The HTC Aria comes in a standard looking box with standard issue stuffing. There’s a microUSB cable in there, a one-piece headset and a very sleek charger. The microUSB cable is used for both data connections and charging.
There’s also a 2GB microSD card to get you started – if you want more storage, the HTC Aria can handle up to 32GB cards. You’ll find the usual pile of user guides too.
The HTC Aria stands at 103 x 57.7 x 11.7 mm – the exact dimensions of the HD mini. The handset ranks well among other compact smartphones in terms of pocketability. The weight of 115 grams is more than we expected, but combined with the screws and the seamless casing, it gives an impression of a rock solid phone.
We already established that as far as looks go, the Aria is HD mini’s twin. For some reason though, HTC decided to swap the nice matte finish on the rear with a piano black glossy plastic.
It’s never in a state where it’s not covered in fingerprints. Glossy black plastic isn’t very good at hiding smudges (though they are harder to see when light isn’t hitting the back directly).
The yellow inner body under the cover is actually quite nice to the touch – shame that it’s covered – it’s better than the piano black rear and it gives the Aria a more industrial look.
The HTC Aria is all black with a seamless minimalist design. There’re barely any physical controls – a power/lock key, volume rocker, and the optical track pad. It’s by no means drab though, several chrome accents and the four screws on the back give it a very interesting look.
The Aria is a bit of a Jekyll and Hyde – it’s sleek and elegant, but the black/chrome combo and the exposed screw heads give it a bit of an “off-road” appearance. It would make fashion-conscious geeks quite happy.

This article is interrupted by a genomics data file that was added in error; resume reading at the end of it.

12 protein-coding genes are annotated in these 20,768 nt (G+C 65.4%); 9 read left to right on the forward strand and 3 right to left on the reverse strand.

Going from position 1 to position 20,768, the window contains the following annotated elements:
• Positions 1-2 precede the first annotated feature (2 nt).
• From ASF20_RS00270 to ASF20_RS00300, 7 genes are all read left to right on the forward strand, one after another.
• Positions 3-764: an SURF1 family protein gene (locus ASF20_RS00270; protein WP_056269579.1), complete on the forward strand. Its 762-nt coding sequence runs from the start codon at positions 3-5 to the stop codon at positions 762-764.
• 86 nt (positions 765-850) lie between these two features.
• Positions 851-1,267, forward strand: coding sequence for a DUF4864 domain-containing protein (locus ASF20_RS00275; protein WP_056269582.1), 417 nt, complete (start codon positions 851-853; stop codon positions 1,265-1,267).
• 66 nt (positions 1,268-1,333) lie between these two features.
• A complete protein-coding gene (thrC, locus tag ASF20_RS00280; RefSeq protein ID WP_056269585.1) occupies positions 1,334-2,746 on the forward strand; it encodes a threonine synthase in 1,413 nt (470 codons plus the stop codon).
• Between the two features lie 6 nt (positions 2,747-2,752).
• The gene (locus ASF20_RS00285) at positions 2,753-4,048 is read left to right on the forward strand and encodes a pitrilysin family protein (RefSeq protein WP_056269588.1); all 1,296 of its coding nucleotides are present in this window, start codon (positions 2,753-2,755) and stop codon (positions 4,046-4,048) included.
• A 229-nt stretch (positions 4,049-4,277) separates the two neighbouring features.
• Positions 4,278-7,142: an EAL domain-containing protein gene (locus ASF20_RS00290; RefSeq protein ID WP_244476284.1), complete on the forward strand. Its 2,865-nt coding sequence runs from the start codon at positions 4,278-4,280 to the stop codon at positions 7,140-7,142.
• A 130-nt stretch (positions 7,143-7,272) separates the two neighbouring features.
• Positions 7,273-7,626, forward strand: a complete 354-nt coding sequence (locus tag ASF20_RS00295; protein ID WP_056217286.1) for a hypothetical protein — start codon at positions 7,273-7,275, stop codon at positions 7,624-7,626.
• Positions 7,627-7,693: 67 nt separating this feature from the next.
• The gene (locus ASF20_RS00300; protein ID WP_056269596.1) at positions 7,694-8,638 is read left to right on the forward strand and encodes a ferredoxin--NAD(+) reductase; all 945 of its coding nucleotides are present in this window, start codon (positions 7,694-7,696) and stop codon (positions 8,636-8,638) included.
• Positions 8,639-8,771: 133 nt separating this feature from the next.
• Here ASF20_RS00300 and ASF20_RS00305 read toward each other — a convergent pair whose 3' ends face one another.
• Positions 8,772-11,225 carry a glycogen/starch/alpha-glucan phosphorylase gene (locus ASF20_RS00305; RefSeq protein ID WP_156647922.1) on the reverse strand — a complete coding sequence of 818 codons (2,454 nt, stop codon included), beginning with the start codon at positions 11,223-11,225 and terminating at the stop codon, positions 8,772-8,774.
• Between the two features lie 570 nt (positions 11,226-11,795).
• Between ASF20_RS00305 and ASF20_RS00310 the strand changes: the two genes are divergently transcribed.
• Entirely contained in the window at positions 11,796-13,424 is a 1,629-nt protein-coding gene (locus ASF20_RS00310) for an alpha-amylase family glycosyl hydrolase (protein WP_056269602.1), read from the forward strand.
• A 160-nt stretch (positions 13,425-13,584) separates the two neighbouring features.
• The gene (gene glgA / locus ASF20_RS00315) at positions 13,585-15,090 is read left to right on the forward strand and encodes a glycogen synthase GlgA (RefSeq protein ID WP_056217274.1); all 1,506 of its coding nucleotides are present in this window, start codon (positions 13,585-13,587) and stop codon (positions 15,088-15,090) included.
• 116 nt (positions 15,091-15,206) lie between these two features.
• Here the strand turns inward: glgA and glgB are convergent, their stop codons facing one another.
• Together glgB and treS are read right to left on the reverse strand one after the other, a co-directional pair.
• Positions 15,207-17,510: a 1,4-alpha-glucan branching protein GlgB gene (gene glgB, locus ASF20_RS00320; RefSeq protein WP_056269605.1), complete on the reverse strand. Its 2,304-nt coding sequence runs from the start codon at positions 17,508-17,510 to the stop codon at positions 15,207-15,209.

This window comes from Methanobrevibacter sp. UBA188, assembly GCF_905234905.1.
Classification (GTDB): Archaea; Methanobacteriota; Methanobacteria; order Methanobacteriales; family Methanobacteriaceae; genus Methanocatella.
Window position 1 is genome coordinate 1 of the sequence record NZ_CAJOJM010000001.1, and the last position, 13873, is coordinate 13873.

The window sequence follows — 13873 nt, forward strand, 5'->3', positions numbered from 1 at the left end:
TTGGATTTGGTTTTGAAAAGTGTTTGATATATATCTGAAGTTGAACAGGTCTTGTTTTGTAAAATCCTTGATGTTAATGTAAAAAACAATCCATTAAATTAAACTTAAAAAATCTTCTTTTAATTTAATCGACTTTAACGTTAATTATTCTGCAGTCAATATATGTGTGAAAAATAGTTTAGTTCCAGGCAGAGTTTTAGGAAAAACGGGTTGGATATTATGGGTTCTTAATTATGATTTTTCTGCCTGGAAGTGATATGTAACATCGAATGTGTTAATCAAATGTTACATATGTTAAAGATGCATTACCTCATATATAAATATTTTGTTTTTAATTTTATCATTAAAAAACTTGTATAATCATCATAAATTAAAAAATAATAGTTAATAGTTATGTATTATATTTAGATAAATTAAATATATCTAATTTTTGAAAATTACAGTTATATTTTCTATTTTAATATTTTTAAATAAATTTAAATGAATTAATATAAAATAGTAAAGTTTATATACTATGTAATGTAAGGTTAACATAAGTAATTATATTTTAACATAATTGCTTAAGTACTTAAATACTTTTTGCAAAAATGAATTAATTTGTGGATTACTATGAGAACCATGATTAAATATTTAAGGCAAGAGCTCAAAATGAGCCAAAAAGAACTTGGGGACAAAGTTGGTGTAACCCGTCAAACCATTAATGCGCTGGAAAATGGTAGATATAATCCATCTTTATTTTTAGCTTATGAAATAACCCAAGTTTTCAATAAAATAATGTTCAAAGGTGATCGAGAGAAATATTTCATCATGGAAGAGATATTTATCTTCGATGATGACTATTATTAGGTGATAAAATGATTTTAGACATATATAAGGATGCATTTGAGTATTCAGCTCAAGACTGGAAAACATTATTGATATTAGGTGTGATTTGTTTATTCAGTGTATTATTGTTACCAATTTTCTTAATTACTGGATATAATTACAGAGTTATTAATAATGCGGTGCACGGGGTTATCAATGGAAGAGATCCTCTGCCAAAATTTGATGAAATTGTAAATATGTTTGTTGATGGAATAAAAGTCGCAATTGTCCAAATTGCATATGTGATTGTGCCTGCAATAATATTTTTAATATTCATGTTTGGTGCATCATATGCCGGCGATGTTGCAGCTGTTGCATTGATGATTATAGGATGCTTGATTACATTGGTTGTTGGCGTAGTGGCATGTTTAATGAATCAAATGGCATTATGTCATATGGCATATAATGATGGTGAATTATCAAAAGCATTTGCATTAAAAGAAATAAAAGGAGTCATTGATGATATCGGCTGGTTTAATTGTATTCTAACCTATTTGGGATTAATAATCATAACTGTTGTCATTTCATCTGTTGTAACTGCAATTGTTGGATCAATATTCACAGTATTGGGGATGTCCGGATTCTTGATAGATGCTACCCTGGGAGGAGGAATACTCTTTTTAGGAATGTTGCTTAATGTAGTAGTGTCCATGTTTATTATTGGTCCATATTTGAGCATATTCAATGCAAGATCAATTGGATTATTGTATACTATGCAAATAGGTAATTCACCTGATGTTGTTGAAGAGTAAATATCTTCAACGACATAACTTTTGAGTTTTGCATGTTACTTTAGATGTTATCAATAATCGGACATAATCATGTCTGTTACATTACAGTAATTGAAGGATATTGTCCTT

The HTC Aria is in the middle of the pack in terms of screen size – it’s got a 3.2” TFT capacitive touchscreen of HVGA resolution. The 3.2” screen of the HTC Wildfire has half the resolution (QVGA) and the HTC Legend has a 3.2” HVGA screen but it’s AMOLED.
Still, the LCD on the Aria looks pretty good – it’s bright with good colors (not as good as OLED though) and the viewing angles are fine too. Sunlight legibility is not among the display’s strong points though: direct sunlight makes it very hard to read.
The HVGA resolution is the most common Android screen res, and also the minimum resolution that looks good on a 3+ diagonal.
If you’re coming from a WVGA screen though, you’ll spot the difference. It’s easily visible in the browser for example – you can’t fit as much text on the screen as you can on the HTC Desire.
Below the display there are the four capacitive keys – home, menu, back and search. The HTC Aria also has an optical trackpad, which comes in handy when editing text and you need to go back a few characters to fix a typo.
Above the HTC Aria display is the earpiece dead center and a status LED to the left of it. On the right, there’re the proximity and ambient light sensors.
The left side hosts the volume rocker, which works throughout the interface, controlling the ringing and system volumes. It’s well sized and solid to press.